“I paid my dues — why are you trying to skip paying them?” is what is being said when a woman tells another woman “If you do get raped, might as well close your eyes and enjoy it.”
And the reason that cynicism is so sad is because of the line you shared:
“I mean, how many guys do you know who think that’s no big deal?”
What that literally means is that the speaker doesn’t believe that there are men, or could be men, in the world who don’t sexually assault women in their youth. You don’t have to argue about the heirarchy of church’s to point out what fear that gives conservative women — you don’t have to go much further from their own household. In sum:
If people are arguing that Kavanaugh is a bad person for his party behavior as a young man, then what conservative women hear is that their own husbands, and sons, are bad people. And that the work they did to deal with the trauma of being assaulted wasn’t worth it.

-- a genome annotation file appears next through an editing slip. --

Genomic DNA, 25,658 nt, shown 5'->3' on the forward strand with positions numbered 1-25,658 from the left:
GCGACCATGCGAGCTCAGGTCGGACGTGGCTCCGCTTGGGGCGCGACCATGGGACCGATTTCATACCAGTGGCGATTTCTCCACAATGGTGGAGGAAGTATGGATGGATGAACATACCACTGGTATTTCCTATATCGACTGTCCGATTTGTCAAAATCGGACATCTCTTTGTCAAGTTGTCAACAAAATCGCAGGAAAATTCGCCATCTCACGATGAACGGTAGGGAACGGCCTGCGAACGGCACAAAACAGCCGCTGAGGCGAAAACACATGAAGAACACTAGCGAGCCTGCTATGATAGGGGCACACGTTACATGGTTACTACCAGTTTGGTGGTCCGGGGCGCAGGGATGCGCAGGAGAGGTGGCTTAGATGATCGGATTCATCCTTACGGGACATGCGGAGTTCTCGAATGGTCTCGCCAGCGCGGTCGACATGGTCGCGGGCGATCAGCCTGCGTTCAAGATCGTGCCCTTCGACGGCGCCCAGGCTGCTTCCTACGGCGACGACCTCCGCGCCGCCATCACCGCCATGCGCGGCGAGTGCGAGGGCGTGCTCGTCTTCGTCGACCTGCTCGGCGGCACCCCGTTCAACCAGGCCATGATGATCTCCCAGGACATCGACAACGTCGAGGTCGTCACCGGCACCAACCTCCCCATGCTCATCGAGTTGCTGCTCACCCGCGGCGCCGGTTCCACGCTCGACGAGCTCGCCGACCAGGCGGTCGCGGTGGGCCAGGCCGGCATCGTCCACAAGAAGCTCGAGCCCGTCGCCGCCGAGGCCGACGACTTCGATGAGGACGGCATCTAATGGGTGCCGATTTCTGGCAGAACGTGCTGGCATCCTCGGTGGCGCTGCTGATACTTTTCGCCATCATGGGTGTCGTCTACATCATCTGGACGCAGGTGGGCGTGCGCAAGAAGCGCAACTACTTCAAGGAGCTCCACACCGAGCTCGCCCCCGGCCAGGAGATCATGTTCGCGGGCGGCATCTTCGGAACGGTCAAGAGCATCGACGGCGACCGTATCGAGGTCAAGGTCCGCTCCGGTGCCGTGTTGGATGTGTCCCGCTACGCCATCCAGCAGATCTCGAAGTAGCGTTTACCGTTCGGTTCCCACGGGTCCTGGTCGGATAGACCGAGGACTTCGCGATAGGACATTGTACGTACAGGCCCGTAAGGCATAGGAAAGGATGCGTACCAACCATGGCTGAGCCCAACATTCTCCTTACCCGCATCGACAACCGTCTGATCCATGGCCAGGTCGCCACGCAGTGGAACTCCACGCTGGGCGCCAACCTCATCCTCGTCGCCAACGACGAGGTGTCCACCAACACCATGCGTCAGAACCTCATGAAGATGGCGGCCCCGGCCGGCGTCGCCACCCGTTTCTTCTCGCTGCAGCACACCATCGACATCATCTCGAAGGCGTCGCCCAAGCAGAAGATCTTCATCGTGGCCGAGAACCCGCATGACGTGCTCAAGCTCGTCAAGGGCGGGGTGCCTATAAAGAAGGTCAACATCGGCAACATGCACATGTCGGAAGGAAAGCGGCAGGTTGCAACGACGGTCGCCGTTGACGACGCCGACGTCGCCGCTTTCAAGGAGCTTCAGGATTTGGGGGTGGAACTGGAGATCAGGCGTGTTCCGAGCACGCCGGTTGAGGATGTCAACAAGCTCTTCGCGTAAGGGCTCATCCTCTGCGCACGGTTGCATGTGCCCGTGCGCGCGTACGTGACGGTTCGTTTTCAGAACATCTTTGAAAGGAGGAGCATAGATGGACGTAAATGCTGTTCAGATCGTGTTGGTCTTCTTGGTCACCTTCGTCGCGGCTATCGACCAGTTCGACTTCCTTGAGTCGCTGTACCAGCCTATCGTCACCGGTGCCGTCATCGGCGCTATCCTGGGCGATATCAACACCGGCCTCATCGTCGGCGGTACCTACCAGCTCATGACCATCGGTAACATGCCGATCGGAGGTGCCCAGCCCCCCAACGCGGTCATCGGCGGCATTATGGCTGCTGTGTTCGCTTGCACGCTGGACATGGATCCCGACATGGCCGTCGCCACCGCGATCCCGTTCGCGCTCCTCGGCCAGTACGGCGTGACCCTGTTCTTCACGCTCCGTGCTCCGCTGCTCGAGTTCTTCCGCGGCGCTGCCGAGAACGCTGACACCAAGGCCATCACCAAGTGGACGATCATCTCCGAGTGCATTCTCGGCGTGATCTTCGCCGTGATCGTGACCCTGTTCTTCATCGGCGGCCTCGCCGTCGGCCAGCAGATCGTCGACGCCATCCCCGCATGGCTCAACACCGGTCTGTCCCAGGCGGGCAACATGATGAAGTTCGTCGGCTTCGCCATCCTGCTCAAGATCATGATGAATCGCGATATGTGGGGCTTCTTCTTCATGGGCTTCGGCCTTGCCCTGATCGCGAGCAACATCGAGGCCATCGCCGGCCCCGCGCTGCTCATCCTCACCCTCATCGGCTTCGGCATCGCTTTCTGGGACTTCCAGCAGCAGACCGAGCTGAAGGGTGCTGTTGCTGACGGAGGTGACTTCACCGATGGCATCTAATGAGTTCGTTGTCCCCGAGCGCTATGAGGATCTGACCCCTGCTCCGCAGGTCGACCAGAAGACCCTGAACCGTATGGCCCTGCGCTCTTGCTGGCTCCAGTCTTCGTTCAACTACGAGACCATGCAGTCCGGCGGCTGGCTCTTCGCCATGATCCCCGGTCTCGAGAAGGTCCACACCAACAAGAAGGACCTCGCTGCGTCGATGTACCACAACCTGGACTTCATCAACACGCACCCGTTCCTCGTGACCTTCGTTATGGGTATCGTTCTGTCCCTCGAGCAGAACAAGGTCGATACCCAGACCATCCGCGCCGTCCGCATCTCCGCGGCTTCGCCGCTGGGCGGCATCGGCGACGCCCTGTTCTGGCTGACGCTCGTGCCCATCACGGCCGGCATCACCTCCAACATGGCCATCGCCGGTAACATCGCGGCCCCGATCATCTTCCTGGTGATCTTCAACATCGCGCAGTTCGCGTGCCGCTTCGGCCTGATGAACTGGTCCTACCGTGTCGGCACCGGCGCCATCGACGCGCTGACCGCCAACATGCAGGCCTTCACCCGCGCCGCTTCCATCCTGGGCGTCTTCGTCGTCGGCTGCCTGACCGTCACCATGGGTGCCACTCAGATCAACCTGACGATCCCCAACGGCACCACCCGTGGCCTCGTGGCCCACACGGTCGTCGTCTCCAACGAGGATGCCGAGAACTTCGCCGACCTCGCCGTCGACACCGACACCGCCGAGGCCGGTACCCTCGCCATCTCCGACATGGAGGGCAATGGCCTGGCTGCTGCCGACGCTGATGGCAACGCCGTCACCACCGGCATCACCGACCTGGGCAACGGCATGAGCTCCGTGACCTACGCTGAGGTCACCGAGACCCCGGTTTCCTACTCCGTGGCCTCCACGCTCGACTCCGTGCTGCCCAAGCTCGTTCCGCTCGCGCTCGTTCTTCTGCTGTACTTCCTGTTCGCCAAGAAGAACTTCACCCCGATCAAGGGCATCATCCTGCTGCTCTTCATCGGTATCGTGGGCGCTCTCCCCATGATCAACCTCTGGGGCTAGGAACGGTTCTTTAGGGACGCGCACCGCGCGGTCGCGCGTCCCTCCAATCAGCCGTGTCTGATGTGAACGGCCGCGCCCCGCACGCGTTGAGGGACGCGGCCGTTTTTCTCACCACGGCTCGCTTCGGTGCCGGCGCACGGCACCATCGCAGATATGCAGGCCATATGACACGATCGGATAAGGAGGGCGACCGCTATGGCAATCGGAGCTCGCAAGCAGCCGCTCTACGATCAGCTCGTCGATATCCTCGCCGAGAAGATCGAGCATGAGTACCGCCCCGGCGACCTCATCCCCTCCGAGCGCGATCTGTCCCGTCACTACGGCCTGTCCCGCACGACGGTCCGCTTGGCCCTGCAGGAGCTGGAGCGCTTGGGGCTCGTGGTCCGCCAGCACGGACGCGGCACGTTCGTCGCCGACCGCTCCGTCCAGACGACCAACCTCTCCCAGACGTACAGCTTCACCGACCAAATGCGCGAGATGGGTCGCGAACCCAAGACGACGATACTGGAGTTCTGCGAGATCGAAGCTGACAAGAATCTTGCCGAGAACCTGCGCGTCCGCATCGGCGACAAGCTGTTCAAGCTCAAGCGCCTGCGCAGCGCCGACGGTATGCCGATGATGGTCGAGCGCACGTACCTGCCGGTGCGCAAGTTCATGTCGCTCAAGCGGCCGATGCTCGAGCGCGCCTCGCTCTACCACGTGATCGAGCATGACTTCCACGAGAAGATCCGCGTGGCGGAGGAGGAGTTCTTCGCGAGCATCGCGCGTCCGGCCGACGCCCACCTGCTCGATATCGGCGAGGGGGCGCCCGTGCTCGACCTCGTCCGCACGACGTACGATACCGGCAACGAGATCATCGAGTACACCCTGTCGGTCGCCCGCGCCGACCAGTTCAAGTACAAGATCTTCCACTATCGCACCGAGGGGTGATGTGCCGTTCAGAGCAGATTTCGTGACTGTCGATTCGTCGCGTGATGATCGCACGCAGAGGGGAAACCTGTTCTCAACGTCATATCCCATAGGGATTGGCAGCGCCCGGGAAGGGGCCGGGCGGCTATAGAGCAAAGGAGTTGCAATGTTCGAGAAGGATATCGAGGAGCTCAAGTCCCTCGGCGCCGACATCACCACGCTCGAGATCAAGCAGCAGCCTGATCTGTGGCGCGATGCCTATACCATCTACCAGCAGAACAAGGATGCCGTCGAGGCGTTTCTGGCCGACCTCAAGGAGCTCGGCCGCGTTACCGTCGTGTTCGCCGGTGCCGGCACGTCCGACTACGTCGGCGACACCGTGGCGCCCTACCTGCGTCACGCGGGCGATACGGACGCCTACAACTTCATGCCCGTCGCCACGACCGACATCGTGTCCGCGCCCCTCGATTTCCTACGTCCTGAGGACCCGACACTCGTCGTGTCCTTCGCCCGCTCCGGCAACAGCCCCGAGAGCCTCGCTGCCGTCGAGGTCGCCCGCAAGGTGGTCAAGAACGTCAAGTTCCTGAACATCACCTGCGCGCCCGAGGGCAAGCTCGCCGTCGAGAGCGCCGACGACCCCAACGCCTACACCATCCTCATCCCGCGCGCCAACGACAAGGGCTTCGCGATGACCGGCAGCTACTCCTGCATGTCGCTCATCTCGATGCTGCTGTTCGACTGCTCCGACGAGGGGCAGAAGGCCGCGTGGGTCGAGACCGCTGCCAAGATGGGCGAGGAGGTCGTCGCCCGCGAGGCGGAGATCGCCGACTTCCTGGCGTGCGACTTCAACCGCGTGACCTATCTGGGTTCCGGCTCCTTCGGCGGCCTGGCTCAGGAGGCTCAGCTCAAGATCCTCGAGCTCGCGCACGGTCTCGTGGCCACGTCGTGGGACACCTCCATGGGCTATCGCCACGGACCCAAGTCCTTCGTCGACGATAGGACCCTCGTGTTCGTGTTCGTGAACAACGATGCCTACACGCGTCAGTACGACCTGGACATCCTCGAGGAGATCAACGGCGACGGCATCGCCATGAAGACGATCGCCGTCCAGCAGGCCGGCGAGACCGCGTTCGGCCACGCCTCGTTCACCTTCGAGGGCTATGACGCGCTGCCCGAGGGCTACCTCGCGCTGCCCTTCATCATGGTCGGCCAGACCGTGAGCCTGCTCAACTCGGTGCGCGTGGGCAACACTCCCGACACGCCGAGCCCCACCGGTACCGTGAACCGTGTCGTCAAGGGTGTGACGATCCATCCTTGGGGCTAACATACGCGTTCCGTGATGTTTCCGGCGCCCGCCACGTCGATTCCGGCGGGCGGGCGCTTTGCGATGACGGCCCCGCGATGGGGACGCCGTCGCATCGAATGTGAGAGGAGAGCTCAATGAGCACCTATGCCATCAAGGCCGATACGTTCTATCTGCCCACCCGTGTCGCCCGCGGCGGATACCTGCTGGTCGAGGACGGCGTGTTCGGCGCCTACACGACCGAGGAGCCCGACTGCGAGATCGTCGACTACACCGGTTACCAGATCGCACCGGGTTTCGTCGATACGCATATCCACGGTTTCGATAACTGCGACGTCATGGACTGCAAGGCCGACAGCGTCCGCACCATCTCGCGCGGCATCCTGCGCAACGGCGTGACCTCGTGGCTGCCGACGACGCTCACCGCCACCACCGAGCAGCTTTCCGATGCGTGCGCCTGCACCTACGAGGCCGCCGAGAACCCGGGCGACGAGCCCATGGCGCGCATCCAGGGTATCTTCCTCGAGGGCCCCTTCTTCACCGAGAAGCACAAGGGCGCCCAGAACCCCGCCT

In other words, if other people believe that they deserve better, then don’t they mean you deserve worse, because that’s what you ended up with? And you have no other option?
Now project that to the Supreme Court, and the same dynamic is happening, the reason why Graham and Grassley and McConnell are getting so frustrated and Susan Collins is pursing her lips and shaking her head in support of all that. Because they fundamentally know that if Kavanaugh is disqualified from the Supreme Court for that type of behavior, then no conservative justice will pass muster. “All boys do it” means “We know that every single one of our nominees has probably done something similar.”
I called this behavior cynicism and that’s pretty much the definition of it — the belief not only that better options don’t exist, but also that you don’t deserve them.
“I had to close my eyes and enjoy it — so you better learn how to. Otherwise my effort was for nothing.”
Conservativism in a nutshell.